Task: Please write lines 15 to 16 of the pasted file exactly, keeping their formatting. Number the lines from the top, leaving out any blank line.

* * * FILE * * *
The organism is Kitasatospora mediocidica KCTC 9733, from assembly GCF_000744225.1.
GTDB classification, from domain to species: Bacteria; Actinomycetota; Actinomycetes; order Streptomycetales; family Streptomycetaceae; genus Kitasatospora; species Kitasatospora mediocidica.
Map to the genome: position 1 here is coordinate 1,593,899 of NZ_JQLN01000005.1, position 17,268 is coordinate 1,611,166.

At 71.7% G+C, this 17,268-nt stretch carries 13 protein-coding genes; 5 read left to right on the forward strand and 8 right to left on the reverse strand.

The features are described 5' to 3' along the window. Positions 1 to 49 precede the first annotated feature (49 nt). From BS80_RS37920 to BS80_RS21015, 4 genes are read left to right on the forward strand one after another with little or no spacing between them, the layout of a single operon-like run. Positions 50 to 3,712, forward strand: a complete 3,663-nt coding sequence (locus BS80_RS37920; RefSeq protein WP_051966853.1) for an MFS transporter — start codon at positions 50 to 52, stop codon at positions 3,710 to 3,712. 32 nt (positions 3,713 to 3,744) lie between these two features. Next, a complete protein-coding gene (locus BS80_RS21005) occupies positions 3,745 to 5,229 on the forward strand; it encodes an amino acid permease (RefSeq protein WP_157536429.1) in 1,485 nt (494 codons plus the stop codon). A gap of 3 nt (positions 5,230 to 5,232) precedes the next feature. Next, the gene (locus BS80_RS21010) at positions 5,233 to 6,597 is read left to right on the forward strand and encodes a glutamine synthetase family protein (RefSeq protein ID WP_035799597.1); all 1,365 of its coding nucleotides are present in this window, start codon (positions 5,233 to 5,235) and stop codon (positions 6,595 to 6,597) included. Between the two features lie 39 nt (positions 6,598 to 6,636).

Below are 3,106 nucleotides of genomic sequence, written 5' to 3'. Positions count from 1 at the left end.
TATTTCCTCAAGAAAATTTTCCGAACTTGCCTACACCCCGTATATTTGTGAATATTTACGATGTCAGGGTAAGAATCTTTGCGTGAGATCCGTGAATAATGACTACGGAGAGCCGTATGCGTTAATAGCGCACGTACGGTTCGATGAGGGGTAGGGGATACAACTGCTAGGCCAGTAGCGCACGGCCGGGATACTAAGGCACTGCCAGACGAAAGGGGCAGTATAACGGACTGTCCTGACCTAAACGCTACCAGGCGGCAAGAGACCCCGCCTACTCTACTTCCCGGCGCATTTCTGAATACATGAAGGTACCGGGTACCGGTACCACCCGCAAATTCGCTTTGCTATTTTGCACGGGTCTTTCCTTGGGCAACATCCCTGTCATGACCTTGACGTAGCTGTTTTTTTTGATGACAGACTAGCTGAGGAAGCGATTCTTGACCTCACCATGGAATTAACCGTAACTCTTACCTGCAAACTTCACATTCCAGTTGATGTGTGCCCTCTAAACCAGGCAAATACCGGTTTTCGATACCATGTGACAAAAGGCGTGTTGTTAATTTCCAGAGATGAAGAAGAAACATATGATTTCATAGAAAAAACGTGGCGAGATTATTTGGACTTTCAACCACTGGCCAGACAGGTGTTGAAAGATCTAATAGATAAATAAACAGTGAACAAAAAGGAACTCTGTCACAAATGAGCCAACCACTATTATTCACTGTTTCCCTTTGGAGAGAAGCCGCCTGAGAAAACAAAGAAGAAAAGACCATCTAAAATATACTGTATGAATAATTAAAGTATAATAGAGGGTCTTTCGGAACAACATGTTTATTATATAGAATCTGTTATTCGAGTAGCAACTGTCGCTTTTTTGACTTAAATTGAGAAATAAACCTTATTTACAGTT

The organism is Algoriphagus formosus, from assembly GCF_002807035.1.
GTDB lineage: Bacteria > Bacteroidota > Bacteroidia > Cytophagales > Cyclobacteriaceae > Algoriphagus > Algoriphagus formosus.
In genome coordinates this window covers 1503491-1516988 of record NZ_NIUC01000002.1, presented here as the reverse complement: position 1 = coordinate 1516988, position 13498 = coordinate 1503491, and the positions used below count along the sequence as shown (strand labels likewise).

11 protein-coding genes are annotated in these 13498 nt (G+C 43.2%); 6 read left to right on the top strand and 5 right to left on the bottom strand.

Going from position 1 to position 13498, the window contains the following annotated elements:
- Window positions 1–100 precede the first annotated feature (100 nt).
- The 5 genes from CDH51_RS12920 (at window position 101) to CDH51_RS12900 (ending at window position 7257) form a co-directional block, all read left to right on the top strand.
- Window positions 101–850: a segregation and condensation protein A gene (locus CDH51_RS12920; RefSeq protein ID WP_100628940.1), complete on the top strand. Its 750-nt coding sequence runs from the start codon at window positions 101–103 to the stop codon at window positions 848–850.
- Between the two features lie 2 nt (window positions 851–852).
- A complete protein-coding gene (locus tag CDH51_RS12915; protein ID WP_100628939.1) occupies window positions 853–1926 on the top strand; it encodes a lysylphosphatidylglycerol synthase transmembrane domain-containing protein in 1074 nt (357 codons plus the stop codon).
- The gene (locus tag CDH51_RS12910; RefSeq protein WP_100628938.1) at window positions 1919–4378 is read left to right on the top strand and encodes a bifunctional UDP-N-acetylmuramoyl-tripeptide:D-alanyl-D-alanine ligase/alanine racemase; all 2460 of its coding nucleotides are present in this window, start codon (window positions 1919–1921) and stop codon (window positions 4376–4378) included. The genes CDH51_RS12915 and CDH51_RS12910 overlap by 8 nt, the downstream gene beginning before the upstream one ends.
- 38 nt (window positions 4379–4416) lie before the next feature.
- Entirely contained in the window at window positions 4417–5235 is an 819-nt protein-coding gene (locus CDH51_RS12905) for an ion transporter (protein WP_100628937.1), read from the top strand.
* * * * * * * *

- Window positions 101–850: a segregation and condensation protein A gene (locus CDH51_RS12920; RefSeq protein ID WP_100628940.1), complete on the top strand. Its 750-nt coding sequence runs from the start codon at window positions 101–103 to the stop codon at window positions 848–850.
- Between the two features lie 2 nt (window positions 851–852).